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October 30, 2013

FDA Finds Current Regulatory Review Processes Protect Public from Risks of Nanomaterials

Lynn L. Bergeson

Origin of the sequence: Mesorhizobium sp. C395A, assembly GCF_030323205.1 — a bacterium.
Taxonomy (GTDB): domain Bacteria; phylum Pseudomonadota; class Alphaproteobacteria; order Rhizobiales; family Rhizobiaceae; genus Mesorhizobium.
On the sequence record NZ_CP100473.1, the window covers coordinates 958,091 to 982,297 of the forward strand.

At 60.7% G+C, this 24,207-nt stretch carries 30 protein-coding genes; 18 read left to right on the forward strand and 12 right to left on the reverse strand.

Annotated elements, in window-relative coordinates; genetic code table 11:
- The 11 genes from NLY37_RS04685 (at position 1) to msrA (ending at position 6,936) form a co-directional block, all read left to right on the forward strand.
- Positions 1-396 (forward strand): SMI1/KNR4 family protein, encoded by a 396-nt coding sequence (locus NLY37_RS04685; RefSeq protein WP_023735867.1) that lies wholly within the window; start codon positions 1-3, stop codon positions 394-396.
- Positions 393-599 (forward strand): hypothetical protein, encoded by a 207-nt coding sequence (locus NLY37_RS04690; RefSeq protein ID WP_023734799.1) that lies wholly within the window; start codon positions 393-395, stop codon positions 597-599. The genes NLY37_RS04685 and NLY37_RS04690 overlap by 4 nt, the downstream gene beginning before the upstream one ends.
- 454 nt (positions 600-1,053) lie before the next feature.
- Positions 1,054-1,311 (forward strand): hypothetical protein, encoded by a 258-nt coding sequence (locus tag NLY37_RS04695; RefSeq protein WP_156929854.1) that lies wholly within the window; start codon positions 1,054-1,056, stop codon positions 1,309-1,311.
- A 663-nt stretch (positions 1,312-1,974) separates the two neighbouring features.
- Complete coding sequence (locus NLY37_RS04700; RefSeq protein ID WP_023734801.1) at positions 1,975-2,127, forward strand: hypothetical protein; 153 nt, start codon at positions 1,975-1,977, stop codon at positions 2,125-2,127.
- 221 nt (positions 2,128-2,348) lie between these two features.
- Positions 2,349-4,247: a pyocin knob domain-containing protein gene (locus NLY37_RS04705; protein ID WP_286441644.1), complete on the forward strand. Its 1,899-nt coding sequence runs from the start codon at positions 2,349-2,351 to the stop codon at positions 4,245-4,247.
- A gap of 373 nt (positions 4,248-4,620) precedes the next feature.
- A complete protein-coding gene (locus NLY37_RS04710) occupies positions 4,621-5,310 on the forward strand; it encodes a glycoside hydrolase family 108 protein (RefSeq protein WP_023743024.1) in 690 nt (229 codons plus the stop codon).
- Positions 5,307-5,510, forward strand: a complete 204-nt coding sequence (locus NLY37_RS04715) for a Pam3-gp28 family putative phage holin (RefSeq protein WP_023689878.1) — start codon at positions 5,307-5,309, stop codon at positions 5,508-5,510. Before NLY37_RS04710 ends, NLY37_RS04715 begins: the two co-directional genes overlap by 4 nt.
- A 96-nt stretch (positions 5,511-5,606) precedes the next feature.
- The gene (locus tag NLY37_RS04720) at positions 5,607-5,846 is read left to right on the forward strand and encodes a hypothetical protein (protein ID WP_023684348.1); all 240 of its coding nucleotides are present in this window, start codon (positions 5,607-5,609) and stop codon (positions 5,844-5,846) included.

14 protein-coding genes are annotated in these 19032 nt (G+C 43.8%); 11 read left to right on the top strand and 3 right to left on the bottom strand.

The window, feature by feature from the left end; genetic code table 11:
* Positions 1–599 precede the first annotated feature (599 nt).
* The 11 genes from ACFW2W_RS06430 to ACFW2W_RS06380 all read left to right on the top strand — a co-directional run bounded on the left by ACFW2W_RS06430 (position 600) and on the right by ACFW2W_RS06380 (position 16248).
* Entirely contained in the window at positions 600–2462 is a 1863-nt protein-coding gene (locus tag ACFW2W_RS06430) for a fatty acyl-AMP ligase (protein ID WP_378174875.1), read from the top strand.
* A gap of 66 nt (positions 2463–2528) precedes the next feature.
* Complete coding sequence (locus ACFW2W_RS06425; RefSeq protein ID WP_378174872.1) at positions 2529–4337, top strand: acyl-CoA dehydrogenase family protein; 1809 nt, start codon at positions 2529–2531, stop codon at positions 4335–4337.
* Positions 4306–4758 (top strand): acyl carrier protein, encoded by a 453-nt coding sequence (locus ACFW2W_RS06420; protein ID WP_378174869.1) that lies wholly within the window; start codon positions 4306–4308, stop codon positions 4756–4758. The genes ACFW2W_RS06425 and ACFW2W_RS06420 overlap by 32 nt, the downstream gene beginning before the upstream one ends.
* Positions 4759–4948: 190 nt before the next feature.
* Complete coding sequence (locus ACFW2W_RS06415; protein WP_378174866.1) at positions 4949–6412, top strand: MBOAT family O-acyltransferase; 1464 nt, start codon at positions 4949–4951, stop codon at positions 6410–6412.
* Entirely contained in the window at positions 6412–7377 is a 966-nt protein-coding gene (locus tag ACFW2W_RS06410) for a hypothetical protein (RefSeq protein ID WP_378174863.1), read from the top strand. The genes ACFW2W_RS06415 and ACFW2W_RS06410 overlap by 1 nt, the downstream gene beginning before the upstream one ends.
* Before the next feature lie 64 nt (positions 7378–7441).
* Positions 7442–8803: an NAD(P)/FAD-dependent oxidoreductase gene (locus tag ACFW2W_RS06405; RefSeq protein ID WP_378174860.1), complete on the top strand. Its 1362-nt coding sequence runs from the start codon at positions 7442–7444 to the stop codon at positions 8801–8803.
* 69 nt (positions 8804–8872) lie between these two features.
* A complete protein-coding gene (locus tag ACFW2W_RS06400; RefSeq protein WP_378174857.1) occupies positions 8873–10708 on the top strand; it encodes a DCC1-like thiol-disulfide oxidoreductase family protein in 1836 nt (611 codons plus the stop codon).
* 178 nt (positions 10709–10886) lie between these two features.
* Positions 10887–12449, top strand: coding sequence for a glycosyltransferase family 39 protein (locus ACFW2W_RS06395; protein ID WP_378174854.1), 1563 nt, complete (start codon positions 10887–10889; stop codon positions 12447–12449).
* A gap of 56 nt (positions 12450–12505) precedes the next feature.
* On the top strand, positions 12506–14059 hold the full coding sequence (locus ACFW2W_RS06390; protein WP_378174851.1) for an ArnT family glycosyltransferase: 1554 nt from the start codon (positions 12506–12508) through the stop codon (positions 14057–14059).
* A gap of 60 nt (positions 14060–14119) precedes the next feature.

The U.S. Food and Drug Administration (FDA) Center for Drug Evaluation and Research (CDER) posted a blog item on October 24, 2013, concerning the use of nanotechnology to develop new drugs. According to the item, “[t]here are already many products made using materials at the nanoscale, including new kinds of clothing, packaging materials, and light-weight, but strong, building materials.” CDER conducted a series of risk assessment and risk management exercises concerning drugs that contain nanomaterials to determine if its current regulatory processes are adequate to identify any potential risks and reduce those risks. CDER states that these exercises “determined that our current regulatory review processes indeed can adequately protect the public from potential risks associated with the use of nanomaterials in drug products.” CDER also identified areas that could benefit from improvement, including “increased nanotechnology regulatory science research and up-to-date training of the review staff who evaluate marketing applications for drug products developed using nanomaterials.”  FDA will present the findings of these exercises at the January 14-15, 2014, workshop on “Nanomaterial Drug Products:  Current Experience and Management of Potential Risks.”